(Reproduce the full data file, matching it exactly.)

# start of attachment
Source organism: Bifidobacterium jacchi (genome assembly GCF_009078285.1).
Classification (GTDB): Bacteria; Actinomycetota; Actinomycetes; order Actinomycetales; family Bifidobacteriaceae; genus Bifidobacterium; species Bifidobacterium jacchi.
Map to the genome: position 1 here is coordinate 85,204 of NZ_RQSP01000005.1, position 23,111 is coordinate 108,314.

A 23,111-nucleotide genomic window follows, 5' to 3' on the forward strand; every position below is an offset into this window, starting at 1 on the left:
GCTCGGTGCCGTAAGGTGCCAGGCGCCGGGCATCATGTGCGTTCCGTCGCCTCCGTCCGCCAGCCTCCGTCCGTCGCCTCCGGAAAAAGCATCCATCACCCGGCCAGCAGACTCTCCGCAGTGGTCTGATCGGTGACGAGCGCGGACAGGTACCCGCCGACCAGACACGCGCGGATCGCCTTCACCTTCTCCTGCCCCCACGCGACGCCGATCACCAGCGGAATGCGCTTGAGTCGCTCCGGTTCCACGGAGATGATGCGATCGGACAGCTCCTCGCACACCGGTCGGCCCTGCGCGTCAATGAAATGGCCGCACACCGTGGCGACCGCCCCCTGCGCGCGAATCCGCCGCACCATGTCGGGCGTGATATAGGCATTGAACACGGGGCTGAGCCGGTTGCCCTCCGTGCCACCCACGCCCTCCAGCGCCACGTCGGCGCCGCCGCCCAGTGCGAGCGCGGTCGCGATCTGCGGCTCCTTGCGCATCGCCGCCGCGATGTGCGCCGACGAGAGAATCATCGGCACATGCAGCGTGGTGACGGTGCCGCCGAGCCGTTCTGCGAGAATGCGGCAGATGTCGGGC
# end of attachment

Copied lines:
Source organism: Bifidobacterium jacchi (genome assembly GCF_009078285.1).
Classification (GTDB): Bacteria; Actinomycetota; Actinomycetes; order Actinomycetales; family Bifidobacteriaceae; genus Bifidobacterium; species Bifidobacterium jacchi.
Map to the genome: position 1 here is coordinate 85,204 of NZ_RQSP01000005.1, position 23,111 is coordinate 108,314.

A 23,111-nucleotide genomic window follows, 5' to 3' on the forward strand; every position below is an offset into this window, starting at 1 on the left:
GCTCGGTGCCGTAAGGTGCCAGGCGCCGGGCATCATGTGCGTTCCGTCGCCTCCGTCCGCCAGCCTCCGTCCGTCGCCTCCGGAAAAAGCATCCATCACCCGGCCAGCAGACTCTCCGCAGTGGTCTGATCGGTGACGAGCGCGGACAGGTACCCGCCGACCAGACACGCGCGGATCGCCTTCACCTTCTCCTGCCCCCACGCGACGCCGATCACCAGCGGAATGCGCTTGAGTCGCTCCGGTTCCACGGAGATGATGCGATCGGACAGCTCCTCGCACACCGGTCGGCCCTGCGCGTCAATGAAATGGCCGCACACCGTGGCGACCGCCCCCTGCGCGCGAATCCGCCGCACCATGTCGGGCGTGATATAGGCATTGAACACGGGGCTGAGCCGGTTGCCCTCCGTGCCACCCACGCCCTCCAGCGCCACGTCGGCGCCGCCGCCCAGTGCGAGCGCGGTCGCGATCTGCGGCTCCTTGCGCATCGCCGCCGCGATGTGCGCCGACGAGAGAATCATCGGCACATGCAGCGTGGTGACGGTGCCGCCGAGCCGTTCTGCGAGAATGCGGCAGATGTCGGGC